Method
We developed a standardized cognitive testing protocol containing the new and revised SCI items, response scales, and probes on the basis of the work by Willis (2005)  and carried out under a formal research protocol. The child and parent were interviewed separately in a private room, and neither was present during the other’s interview. For each item, the child and caregiver were asked to read each item aloud and answer the item aloud using the response scale choices (examples shown in Figure 1). Participants were asked to verbalize all of their thoughts while responding to test items. This technique, known as think-aloud methodology (Van Someren, Barnard, & Sandberg, 1994), provides detailed information about how respondents understand and interpret items and why they select a given response. Semistructured and open-ended questions were used to probe further regarding comments made about participation and reasoning behind choices of participation. All of the interviews were audiotaped and transcribed verbatim.
Figure 1.
Example participation items and response scale.
Figure 1.
Example participation items and response scale.
×
Before the interviews, each investigator was provided with three formal training sessions: one focused on cognitive aspects of survey methodology, one focused on cognitive testing technique in children, and one focused on interview techniques using open-ended questions. After the formal training sessions and before cognitive testing with study participants, each investigator performed at least two cognitive testing practice sessions with children.
The study protocol consent, assent, and Health Insurance Portability and Accountability Act forms were all approved by the institutional review board, and children and parents provided written informed assent and consent, respectively, before enrollment in the study.
Sample
Purposeful sampling was used to identify children ages 7–18 with a chronic SCI and their primary caregivers. At the time of the study, all participants were being seen for initial or routine follow-up care related to their SCI. Children were excluded from participation if English was not their primary language and if they were on mechanical ventilation and unable to communicate using verbal expression, had not yet been discharged from their initial (acute) rehabilitation, or were unwilling to participate as evidenced by parental refusal to provide written informed consent or child refusal to provide written informed assent.
Thematic Analysis
The transcribed interviews were thematically analyzed to reveal recurrent themes about how children and caregivers think about participation and what considerations occur when making decisions about participation. Initially, Nicole DiGiovanni, a research assistant trained in this methodology, completed thematic analysis. She read and reread the interviews multiple times and coded key sentences and phrases related to participation. The senior investigator (Mulcahey) conducted a separate thematic analysis using a similar approach. Finally, key sentences and phrases from both analyses were merged.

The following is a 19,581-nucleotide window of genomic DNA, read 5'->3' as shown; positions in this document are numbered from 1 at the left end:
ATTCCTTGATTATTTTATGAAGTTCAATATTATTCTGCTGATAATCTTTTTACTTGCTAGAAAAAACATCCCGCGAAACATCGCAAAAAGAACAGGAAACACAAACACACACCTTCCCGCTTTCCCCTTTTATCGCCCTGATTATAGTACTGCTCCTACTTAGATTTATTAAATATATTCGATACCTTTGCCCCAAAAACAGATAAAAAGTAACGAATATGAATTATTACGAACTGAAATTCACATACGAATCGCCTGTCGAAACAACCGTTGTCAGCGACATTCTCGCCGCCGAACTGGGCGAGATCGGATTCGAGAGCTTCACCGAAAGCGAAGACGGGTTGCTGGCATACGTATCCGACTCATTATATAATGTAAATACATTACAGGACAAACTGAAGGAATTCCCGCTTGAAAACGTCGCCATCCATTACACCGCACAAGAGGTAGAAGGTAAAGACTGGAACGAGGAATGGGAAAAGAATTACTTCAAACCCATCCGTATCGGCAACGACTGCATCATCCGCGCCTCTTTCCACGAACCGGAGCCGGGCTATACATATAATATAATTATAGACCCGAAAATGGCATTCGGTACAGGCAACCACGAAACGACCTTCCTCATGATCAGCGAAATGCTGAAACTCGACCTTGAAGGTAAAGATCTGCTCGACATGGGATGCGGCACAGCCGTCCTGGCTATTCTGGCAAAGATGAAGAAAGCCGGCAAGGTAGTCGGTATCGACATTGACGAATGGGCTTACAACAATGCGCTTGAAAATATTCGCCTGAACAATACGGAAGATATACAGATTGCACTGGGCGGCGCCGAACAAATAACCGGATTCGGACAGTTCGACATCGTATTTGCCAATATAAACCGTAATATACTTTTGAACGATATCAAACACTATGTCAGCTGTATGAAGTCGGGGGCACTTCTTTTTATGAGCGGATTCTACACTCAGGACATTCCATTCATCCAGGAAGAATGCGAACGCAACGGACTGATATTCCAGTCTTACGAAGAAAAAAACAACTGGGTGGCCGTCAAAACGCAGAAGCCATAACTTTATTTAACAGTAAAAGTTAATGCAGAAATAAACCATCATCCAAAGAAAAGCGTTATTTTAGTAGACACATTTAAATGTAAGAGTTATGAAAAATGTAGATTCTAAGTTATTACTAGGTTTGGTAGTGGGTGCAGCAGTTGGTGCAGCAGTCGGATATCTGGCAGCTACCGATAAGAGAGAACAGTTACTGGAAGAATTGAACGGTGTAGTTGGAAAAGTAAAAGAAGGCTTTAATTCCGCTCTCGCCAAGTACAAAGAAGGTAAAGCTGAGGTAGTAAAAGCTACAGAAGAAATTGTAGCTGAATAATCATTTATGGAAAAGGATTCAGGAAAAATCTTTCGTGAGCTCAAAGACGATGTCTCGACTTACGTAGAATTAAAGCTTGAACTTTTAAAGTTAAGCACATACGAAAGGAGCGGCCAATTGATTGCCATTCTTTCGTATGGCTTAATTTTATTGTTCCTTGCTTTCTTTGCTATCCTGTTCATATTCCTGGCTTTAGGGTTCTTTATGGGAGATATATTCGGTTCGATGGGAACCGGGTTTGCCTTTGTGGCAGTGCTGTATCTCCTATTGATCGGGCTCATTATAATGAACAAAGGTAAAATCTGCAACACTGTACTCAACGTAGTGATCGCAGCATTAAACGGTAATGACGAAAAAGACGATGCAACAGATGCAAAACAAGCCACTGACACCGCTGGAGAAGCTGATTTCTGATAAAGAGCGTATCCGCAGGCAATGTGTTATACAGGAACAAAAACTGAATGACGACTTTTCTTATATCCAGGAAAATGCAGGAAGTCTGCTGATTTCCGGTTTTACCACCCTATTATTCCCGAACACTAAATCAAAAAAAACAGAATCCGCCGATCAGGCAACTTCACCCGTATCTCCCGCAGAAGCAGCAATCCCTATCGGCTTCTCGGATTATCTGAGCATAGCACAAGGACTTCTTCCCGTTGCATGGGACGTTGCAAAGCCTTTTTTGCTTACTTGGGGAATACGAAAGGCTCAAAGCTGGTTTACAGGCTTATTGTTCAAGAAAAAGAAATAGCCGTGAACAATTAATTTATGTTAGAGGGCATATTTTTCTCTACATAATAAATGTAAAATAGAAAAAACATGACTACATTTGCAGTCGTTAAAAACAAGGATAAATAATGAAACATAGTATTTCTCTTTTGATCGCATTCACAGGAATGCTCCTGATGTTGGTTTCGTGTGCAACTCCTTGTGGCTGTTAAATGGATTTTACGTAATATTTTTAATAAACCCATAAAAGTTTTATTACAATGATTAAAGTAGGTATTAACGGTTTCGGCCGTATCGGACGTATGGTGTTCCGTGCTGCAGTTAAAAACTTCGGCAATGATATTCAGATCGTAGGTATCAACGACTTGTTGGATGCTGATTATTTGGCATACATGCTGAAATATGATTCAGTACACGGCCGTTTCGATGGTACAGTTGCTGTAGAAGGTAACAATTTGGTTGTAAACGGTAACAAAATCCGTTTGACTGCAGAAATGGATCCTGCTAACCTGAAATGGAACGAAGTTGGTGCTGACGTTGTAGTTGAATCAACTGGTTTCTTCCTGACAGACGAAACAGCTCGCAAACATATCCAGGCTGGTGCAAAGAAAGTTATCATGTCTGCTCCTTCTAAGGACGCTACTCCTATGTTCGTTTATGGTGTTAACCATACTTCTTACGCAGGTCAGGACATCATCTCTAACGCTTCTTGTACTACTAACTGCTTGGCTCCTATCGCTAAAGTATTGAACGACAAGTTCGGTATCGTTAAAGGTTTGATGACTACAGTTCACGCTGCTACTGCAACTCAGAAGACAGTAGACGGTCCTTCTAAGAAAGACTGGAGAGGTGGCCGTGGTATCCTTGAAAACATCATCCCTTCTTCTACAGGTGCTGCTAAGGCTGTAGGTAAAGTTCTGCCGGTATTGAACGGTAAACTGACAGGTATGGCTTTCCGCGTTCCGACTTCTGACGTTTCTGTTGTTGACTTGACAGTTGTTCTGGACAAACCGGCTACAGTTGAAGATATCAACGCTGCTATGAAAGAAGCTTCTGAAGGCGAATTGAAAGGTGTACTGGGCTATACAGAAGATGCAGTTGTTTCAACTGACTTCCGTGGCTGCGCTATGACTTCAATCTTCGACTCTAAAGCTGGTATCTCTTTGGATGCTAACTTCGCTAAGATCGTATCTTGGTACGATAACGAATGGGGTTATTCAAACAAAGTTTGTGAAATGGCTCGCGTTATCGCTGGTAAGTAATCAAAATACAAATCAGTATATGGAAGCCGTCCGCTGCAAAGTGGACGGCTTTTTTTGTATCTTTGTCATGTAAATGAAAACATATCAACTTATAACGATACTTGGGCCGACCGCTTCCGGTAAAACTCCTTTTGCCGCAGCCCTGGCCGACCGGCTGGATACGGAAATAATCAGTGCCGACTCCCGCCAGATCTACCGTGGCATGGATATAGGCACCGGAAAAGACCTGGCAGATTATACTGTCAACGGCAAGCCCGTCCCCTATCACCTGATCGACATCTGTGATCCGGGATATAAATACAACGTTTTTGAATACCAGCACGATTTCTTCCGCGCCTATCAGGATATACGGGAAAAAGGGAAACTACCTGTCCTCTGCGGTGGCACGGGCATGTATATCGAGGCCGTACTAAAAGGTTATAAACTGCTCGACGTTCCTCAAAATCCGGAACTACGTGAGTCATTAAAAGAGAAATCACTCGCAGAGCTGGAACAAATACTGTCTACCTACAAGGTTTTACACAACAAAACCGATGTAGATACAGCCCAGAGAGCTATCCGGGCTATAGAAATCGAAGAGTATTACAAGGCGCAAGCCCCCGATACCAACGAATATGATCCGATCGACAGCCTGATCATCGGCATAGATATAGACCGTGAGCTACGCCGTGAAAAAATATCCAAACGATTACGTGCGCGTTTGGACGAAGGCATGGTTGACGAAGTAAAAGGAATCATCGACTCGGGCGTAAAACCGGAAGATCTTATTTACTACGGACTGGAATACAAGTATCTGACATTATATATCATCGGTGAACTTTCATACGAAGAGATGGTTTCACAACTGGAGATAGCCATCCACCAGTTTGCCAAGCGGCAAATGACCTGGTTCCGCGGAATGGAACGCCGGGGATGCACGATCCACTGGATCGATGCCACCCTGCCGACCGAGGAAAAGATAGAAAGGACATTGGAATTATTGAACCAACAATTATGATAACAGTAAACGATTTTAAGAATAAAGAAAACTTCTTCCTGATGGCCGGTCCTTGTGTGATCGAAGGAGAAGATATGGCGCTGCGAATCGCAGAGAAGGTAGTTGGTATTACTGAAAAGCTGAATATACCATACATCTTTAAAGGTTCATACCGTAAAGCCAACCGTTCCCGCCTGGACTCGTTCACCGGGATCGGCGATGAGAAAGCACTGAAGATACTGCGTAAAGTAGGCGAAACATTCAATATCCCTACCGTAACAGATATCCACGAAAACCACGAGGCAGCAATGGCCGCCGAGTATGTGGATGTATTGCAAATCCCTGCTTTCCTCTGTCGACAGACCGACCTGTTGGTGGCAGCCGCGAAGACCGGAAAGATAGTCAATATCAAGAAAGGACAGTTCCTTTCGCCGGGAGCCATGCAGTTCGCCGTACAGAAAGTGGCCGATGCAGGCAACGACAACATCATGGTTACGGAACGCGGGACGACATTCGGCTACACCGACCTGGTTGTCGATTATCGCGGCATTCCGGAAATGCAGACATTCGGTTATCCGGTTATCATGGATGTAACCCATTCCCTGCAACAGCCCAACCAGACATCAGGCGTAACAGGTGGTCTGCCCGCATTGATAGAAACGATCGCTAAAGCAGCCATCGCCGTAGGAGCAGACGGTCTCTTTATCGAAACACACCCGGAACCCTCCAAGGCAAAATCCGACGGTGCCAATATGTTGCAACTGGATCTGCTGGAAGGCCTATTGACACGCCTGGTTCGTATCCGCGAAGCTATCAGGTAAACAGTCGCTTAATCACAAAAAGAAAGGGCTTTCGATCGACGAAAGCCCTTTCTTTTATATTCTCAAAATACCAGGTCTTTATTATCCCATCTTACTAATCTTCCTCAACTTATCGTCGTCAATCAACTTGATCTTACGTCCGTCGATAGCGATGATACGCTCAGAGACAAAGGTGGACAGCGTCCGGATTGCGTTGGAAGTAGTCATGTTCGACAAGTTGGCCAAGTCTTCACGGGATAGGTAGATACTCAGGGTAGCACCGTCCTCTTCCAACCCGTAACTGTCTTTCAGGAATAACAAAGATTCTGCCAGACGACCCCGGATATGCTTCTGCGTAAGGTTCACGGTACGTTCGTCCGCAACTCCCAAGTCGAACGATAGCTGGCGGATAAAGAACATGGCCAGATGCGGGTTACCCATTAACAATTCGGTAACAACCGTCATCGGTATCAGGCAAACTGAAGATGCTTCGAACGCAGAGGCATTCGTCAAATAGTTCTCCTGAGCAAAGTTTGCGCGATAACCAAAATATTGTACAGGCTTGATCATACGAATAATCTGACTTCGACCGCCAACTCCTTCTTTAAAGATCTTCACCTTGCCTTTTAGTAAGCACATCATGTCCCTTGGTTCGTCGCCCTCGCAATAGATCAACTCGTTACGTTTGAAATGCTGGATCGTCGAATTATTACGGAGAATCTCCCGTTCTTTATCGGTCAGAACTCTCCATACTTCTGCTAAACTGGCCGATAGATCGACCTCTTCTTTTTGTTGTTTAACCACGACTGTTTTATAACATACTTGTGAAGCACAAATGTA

Results
Thirty-three children or youths between ages 7 and 18 with traumatic SCI and 13 caregivers were enrolled in this study; provided written informed assent and consent, respectively; and completed cognitive interviews. Of the children or youths, 21 had paraplegia; the remaining 12 had tetraplegia. Eleven child–caregiver dyads participated; two additional caregivers whose child did not participate completed the interviews.
Although open-ended questioning and probing elicited varied responses about activity performance and participation, four themes important to activity performance and participation as understood or perceived by children with SCI and their caregivers emerged: apprehension related to activity performance and participation, reference point for participation, missing out, and autonomy. An underlying construct among all themes was accessibility.
Apprehension Related to Activity Performance and Participation
During the interviews, almost all of the children and their caregivers described feelings of apprehension related to participation. Apprehension was most commonly associated with the perception by both children and caregivers that participation beyond structured activities would likely result in getting hurt either physically or socially. For example, when asked to discuss participation in sports, an 8-yr-old with paraplegia responded, “It [playing ball] was really hard.” When probed as to why participating in sport activities was really hard, he stated, “Cause they’re [the soccer ball and basketball] really big and they can hit you and hurt.” This response would generally not be anticipated by an 8-yr-old boy who, before his injury, participated as a member of his community little league team. Similarly, when the mother of a 14-yr-old was asked to elaborate on her child’s ability to participate in his own self-care regimens (e.g., cut his own fingernails), she replied, “He’s too afraid to cut himself. So, he’s unable to do [it],” which was followed by “I don’t know if he’s unable. . . . I’ve never let him try. I’m afraid he’s going to clip himself, so I’ve been doing them; he has been through enough!” Another mother described her anxiety about her daughter’s community participation by saying, “She will do it [pop her chair up a curb], but she’s petrified of falling off [out of her chair].” The 14-yr-old daughter further clarified this statement; when asked to explain her fear of falling out of her chair while in the community, she said, “I want my mother to stand behind so that I never [will] fall.”
Feelings of apprehension related to participation were also illustrated by one mother, a substitute teacher at her son’s high school, who reported,

A lot of times kids don’t pay attention to the boy . . . the kids in wheelchairs. They’re doing their own thing. A couple [kids] have hit his headrest on accident, running into him sideways, and that kind of thing—crowded places are not a good place to go.